If you haven’t heard of bib sama. this is your sign to immerse yourself into his video game-eqsue soundscapes. The producer and rapper is carving out his own unique lane with his futuristic sound. Following the release of his mixtape ‘PLATINUS ✧’ and EP ‘XCHRA’ we sat down with him to discuss his ever evolving soundscape, his approach to production and writing and more.

What’s the meaning of the name of the EP and how did the songs on it tie in with that? 

bib sama. : Initially, the EP was meant to come out last year and it was as a whole bunch of extra tracks after PLATINUS ✧, hence the name XCHRA. Then, it became a thing where I wanted to leave PLATINUS ✧ as its own era, its own arc, and just focus on the next thing. The whole purpose of me doing this EP, alongside the sequels that I’m dropping this year, is trying to expand and refine on concepts and ideas that I had been touching on with PLATINUS ✧, but developing and maturing it so by the time I’m ready to make my next full length project next year, I’ll be on top of my game. I see this as ways for people to get fed as well as for me to practice new ideas, new concepts, new skills, and just expand and grow.

As XCHRA is the first of a trilogy, what are your plans for the other two EPs and what’s the link between each project? 

bib sama. : I’m trying not to go into it with too much of a concept because I feel like in the past that’s limited me. Right now my main focus is actually trying to improve on the musical elements of my tracks and implementing balancing the musicality with the experimental nature of previous songs that I’ve done. I’m still finding that sweet balance. So, with each EP it’s me taking different elements. I can’t reveal what I’m going to be doing too tough for the next ones, but each one has its own purpose.

For XCHRA, it was me mainly balancing out melodies and trying out new things with my voice as well as giving the people a good mix of tracks. The last track ‘COMFORT’ is quite similar to BLEED’ in the sense of the synths, melodies and vocals. Then I got a track like ‘ICDY’, which is more familiar to a lot of people in terms of my sound. Then we got ‘B2’; people have heard me put jungle and breakbeats in my tracks, but they didn’t know to what extent it could go. ‘B2’ is the more of that left field nature that I want to do as well. It’s all of these elements that I’m working on refining and making more cohesive. All of that, with each project – tone wise, sonically – I don’t want to just speak it, I want to let the EP speak for itself, or the next EPs speak for themselves. -You’re just going to see, you’re pretty much just going to hear good music. That’s the bottom line.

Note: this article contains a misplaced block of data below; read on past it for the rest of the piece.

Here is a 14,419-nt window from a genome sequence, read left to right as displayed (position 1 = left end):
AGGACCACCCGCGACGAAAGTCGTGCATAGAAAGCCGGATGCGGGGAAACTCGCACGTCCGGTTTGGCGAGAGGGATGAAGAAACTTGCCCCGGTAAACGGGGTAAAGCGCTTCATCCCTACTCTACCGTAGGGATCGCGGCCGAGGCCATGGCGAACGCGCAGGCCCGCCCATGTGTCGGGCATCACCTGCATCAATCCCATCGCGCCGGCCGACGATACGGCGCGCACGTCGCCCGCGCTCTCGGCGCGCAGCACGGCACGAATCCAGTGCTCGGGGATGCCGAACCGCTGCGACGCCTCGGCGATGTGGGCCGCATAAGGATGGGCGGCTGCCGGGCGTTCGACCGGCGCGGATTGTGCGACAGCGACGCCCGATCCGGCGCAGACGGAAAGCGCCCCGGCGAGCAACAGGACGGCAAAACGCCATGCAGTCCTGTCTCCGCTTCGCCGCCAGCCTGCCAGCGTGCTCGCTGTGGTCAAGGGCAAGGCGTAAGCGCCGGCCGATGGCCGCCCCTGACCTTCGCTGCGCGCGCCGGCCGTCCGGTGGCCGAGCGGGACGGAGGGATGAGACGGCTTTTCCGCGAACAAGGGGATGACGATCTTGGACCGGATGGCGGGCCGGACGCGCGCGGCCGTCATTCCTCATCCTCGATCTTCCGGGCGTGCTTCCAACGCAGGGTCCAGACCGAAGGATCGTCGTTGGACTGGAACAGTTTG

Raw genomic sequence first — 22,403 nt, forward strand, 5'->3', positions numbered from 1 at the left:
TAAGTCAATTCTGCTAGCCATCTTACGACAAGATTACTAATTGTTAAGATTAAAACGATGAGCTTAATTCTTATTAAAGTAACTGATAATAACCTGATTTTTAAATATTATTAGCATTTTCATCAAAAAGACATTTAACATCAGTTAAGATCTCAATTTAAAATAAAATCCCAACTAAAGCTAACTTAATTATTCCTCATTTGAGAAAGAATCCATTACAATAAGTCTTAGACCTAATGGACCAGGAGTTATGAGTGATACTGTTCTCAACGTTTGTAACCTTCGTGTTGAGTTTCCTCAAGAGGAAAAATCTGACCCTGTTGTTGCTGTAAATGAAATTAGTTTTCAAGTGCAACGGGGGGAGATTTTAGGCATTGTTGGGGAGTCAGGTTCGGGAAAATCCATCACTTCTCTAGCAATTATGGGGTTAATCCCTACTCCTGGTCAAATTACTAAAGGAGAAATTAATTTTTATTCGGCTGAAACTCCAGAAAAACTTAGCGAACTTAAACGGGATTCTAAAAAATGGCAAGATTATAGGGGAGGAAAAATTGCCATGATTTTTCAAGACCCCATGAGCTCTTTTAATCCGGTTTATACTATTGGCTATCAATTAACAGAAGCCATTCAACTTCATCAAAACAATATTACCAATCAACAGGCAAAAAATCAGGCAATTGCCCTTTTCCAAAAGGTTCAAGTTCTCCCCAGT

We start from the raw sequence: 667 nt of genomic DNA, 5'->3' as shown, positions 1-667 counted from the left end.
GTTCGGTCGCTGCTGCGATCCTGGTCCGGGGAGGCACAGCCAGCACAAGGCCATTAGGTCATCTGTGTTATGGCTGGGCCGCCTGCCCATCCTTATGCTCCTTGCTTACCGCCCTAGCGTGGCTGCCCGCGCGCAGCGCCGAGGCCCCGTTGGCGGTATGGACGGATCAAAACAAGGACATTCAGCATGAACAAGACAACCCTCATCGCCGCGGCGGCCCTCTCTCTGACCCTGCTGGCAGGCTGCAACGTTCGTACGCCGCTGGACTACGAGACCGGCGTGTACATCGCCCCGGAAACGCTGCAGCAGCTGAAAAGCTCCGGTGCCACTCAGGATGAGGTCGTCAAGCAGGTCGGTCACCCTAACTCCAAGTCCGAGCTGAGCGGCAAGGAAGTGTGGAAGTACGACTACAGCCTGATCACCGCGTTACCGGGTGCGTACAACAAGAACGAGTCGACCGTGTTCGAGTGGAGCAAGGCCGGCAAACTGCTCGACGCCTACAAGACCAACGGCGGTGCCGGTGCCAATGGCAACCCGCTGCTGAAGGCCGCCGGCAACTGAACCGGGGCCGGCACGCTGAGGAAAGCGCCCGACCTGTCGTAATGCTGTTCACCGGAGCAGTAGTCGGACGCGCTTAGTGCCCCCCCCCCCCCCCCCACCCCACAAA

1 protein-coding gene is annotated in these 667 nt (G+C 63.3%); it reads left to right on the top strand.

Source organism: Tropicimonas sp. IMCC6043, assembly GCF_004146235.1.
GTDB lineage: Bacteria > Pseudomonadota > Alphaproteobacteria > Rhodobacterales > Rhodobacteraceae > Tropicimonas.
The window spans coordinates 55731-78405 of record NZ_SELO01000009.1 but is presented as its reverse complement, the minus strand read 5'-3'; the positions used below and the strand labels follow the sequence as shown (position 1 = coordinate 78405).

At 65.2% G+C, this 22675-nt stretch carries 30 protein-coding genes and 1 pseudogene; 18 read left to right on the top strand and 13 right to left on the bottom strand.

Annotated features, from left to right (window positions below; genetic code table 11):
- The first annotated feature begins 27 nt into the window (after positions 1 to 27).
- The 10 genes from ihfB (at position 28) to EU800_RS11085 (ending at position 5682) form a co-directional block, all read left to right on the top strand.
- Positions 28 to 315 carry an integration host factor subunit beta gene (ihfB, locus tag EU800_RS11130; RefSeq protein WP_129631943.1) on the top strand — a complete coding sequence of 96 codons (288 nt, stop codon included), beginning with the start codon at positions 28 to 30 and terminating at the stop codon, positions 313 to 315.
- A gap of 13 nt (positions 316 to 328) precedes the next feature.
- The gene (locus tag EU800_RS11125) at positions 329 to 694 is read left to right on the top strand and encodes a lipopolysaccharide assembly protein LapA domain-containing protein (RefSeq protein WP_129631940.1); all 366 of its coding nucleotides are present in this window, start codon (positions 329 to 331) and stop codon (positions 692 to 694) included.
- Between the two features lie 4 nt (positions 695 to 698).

Do you prefer writing lyrics or producing?

bib sama. : Oh, 100% I prefer producing, that’s not because I don’t feel like I can’t really write if I want to. Nowadays I’m not really writing, if I wanted to sit down and actually write proper pen lines or all of that, that’s kind of taxing to me. So, I don’t really do it too often. I used to do that back in the day in like 2020 – especially when I was rapping on slower BPMs and boom bap. Now, producing is just second nature to me. I don’t really have to think as much than when I’m writing. When I write, I have to think  what line I’m going to say, what intention, what messages it’s conveying, how can I stylize it, but when I’m producing, all I need to do is just open up FL, look and then that’s it.

You worked with a few other producers on PLATINUS . How does producing an entire project on your own compare to working with others? 

bib sama. : Honestly, there’s been no difference. With PLATINUS ✧ it was 12 tracks and only one track was completely produced by someone else, which was Kamil Ademola and that was with ‘INTERSTELLA’. ‘BELIEVE ME’ was co-produced with Abiiogenesis. He sent me the beat originally and I told him to send me the stems and let me mess around with it; the beat changed quite a lot, but it still had that stem flare that Abiiogenesis brought to the table. Aside from that, there’s 10 tracks that were produced by me and this EP is only four tracks. I’ve been producing for myself for the past however many years. So nothing’s really changed. In my mind, I have a plan to make a project and drop it end of this year or beginning of next year where it’s all other producers and I’m just rapping/singing. I feel like that’ll be the big difference. For now, me and producing [are] interlinked. I feel more comfortable producing than I do rapping or singing anyway.

Photography by Abiiogenesis